Texas officials on Tuesday filed a brief [text, PDF] with US Supreme Court Justice Antonin Scalia [official profile] in response to a challenge to the state's new restrictive abortion law [HB 2]. Last week, abortion rights groups such as Planned Parenthood [advocacy website] filed an emergency request asking the Supreme Court to reinstate a previous injunction [JURIST reports] blocking HB 2. The disputed restriction requires that doctors performing abortions must have admitting privileges at a hospital within 30 miles of the facility. In its brief, Texas defended the admitting privileges requirement, saying that it would promote women's health by "fostering a woman's ability to seek consultation and treatment for complications directly from her physician." Two weeks ago the US Court of Appeals for the Fifth Circuit [official website] lifted the injunction [JURIST report], and the law was allowed to take effect immediately.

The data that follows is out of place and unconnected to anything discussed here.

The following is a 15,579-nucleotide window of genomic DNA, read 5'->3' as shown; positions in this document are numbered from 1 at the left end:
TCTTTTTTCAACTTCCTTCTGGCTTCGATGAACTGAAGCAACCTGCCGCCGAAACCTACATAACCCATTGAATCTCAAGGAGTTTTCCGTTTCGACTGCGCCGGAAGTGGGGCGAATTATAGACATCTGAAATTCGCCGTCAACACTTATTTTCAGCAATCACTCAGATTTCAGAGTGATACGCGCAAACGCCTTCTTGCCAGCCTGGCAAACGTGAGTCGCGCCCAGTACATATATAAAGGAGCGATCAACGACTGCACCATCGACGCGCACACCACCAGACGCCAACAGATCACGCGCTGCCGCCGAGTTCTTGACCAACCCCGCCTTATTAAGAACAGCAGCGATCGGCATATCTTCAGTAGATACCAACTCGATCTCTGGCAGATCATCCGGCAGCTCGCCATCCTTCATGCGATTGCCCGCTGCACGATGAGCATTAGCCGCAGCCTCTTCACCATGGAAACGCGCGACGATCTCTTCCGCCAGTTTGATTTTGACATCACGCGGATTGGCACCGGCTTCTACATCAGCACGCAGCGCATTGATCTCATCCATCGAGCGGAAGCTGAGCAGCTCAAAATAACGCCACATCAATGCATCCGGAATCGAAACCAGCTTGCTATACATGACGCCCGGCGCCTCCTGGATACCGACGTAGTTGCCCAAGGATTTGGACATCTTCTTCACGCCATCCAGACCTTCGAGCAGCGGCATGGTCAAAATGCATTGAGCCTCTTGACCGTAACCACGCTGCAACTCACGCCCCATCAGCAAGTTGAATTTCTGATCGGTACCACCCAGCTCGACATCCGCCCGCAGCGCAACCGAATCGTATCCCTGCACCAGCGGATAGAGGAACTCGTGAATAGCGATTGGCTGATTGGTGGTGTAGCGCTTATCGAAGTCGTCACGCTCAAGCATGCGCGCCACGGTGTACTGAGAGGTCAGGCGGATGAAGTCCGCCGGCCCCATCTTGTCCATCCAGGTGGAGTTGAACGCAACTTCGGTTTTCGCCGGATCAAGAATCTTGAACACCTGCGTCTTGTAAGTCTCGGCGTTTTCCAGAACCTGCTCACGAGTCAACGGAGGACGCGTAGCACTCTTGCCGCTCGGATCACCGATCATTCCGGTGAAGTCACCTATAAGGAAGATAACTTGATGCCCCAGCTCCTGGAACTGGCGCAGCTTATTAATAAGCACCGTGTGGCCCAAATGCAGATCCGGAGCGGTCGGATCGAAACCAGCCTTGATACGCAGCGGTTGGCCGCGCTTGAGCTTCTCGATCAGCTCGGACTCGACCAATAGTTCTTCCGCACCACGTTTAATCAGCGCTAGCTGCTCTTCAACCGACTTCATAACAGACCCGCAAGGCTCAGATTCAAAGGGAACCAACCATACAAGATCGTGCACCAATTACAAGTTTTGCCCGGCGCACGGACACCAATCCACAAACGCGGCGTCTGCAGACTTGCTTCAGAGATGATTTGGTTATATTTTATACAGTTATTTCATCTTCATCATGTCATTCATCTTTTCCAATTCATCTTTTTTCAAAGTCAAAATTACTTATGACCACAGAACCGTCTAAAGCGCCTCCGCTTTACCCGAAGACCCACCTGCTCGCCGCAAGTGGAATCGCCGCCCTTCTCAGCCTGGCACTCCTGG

This is the latest development in the ongoing reproductive rights controversy [JURIST backgrounder] in the US. The US Court of Appeals for the Ninth Circuit [official website] ruled [JURIST report] in August against an Arizona law [HB 2800, PDF] that disqualified health providers that perform abortions, such as Planned Parenthood, from receiving public funds. Also in August Planned Parenthood of Indiana and Kentucky (PPINK) [advocacy website] sued [JURIST report] the Indiana State Department of Health [official website] challenging a new regulation [text] that defined facilities prescribing Mifepristone as abortion clinics and required them meet regulatory requirements of surgical facilities, even when they do not provide surgical procedures. A similar bill, which passed [JURIST report] in Alabama in April, has received criticism as a "back-door" attempt [JURIST op-ed] to circumvent a woman's right to abortion.